Code:
import vapoursynth as vs
c = vs.get_core()

def removegrain_mode19(n, f):
    fout = f.copy()
    
    for p in range(fout.format.num_planes):
        plane = fout.get_write_array(p)
    
        plane_height = len(plane)
        plane_width = len(plane[0])
        
        for y in range(1, plane_height - 1):
            for x in range(1, plane_width - 1):
                plane[y][x] = (plane[y-1][x-1] + plane[y-1][x] + plane[y-1][x+1] + plane[y][x-1] + plane[y][x+1] + plane[y+1][x-1] + plane[y+1][x] + plane[y+1][x+1] + 4) >> 3
    
    return fout

src = rule6.vob
src = c.std.ShufflePlanes(src, planes=0, colorfamily=vs.GRAY)
src1 = c.std.ModifyFrame(clip=src, clips=src, selector=removegrain_mode19)
dif = c.std.MakeDiff (src1,c.rgvs.RemoveGrain (src,19)).std.Expr ("x 128 - 10 * 128 +")
dif.set_output()
and it shows it's not bit exact level of "same" compared to rgvs either
Quote:
You read from the same frame as you write. That's the problem.
I tried stuff like
clp=rule6
dup=clp
std.ModifyFrame(clip=clp, clips=dup, selector=xxx)
but not working
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Old 12th June 2015, 12:49   #18  |  Link
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and one more thing,
Quote:
Mode 19
Every pixel is replaced with the arithmetic mean of its 3x3 neighborhood, center pixel not included. In other words, the 8 neighbors are summed up and the sum is divided by 8.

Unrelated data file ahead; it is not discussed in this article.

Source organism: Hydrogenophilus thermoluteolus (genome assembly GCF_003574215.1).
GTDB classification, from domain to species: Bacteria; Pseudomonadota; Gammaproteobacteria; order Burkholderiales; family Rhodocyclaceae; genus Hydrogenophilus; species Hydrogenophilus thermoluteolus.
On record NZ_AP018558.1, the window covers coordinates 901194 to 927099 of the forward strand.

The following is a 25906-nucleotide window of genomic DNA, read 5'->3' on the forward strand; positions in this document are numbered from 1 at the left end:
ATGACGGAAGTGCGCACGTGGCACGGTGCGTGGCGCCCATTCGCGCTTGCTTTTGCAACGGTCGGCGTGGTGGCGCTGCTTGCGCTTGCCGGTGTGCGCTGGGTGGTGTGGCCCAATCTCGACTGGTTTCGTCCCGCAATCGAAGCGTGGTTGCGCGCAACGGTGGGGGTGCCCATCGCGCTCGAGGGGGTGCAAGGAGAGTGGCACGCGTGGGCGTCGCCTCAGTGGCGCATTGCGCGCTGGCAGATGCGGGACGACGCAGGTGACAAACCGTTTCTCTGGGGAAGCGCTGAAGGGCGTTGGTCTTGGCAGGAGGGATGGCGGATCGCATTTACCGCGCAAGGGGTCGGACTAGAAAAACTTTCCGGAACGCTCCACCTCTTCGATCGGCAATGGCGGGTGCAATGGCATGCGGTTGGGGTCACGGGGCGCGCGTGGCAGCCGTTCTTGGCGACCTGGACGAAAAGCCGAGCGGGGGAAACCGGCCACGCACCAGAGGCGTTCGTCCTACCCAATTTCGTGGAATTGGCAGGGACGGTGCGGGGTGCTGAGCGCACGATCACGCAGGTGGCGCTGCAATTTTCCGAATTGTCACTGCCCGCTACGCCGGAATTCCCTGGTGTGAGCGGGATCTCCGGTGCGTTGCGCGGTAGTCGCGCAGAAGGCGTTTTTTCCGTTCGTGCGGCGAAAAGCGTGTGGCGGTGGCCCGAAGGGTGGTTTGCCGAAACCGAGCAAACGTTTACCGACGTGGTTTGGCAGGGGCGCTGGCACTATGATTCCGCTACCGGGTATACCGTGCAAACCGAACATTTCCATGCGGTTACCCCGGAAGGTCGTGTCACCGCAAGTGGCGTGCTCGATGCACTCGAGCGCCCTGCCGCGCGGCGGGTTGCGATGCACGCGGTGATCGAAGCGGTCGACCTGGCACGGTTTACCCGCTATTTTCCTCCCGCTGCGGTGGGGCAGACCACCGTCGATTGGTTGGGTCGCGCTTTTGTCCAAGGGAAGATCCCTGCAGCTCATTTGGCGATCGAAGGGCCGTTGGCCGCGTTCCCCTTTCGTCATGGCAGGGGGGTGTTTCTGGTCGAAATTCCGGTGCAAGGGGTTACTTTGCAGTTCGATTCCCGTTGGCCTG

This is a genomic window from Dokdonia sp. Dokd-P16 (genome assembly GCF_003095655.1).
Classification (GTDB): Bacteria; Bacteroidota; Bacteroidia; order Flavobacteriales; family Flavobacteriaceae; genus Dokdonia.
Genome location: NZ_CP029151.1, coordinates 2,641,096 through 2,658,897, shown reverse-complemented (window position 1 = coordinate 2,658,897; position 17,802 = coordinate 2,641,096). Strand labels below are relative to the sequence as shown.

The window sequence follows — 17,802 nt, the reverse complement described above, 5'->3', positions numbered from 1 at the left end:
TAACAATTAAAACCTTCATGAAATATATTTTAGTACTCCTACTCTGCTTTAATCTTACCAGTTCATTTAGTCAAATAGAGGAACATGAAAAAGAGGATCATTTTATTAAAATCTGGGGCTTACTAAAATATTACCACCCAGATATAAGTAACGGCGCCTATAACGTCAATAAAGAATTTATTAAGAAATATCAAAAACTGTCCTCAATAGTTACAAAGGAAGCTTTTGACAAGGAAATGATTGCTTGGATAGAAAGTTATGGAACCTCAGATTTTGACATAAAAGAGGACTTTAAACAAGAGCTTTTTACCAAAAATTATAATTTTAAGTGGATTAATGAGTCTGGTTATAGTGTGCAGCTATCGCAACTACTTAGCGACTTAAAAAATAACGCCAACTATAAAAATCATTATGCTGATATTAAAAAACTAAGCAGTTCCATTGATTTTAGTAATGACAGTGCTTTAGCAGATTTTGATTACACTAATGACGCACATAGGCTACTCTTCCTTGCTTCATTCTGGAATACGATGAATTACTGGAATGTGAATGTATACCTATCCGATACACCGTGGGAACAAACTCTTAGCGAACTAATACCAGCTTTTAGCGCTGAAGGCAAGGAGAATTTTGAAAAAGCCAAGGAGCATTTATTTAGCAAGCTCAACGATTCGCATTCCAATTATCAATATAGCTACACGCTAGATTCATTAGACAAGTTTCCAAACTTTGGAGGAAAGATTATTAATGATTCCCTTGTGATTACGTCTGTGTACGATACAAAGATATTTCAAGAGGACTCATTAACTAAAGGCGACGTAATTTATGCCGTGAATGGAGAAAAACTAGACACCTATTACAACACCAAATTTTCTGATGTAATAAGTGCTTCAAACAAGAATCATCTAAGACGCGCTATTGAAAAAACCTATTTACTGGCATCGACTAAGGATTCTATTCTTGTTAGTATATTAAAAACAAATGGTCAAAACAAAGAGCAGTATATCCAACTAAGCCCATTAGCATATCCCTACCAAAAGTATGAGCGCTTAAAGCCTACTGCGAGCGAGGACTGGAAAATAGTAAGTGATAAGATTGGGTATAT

it should be
Code:
plane[y][x] = (plane[y-1][x-1] + plane[y-1][x] + plane[y-1][x+1] + plane[y][x-1] + plane[y][x+1] + plane[y+1][x-1] + plane[y+1][x] + plane[y+1][x+1]) >> 3
according to the description

but actually implemented as
Code:
 plane[y][x] = (plane[y-1][x-1] + plane[y-1][x] + plane[y-1][x+1] + plane[y][x-1] + plane[y][x+1] + plane[y+1][x-1] + plane[y+1][x] + plane[y+1][x+1] + 4) >> 3
what's that "+4" for?
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Old 12th June 2015, 13:01   #19  |  Link
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How the code should be written in the first post.
Code:
import vapoursynth as vs
c = vs.get_core()


def removegrain_mode19(n, f):
    fout = f.copy()
    
    for p in range(fout.format.num_planes):
        plane = f.get_read_array(p)
        dst_plane = fout.get_write_array(p)
    
        plane_height = len(plane)
        plane_width = len(plane[0])
        
        for y in range(1, plane_height - 1):
            for x in range(1, plane_width - 1):
                dst_plane[y][x] = (plane[y-1][x-1] + plane[y-1][x] + plane[y-1][x+1] + plane[y][x-1] + plane[y][x+1] + plane[y+1][x-1] + plane[y+1][x] + plane[y+1][x+1] + 4) >> 3
    
    return fout


src = c.ffms2.Source("asdf.mov")
src = c.std.ModifyFrame(clip=src, clips=src, selector=removegrain_mode19)


src.set_output()
The +4 is added before the division to get proper rounding.
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Old 12th June 2015, 13:22   #20  |  Link
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@Myrsloik
difs still exist, but a LOT smaller now, difs look like some random dust covered on a blank gray clip now, guess that's because of rounding errors caused by asm opt?
and I get that "+4" now, so "x >> 3"=floor(x/8), that +4 turns it into round (x/8), so it should be removed in float point version
edit: so "//" is actually floor division, I always thought it's round division
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Last edited by feisty2; 12th June 2015 at 13:33.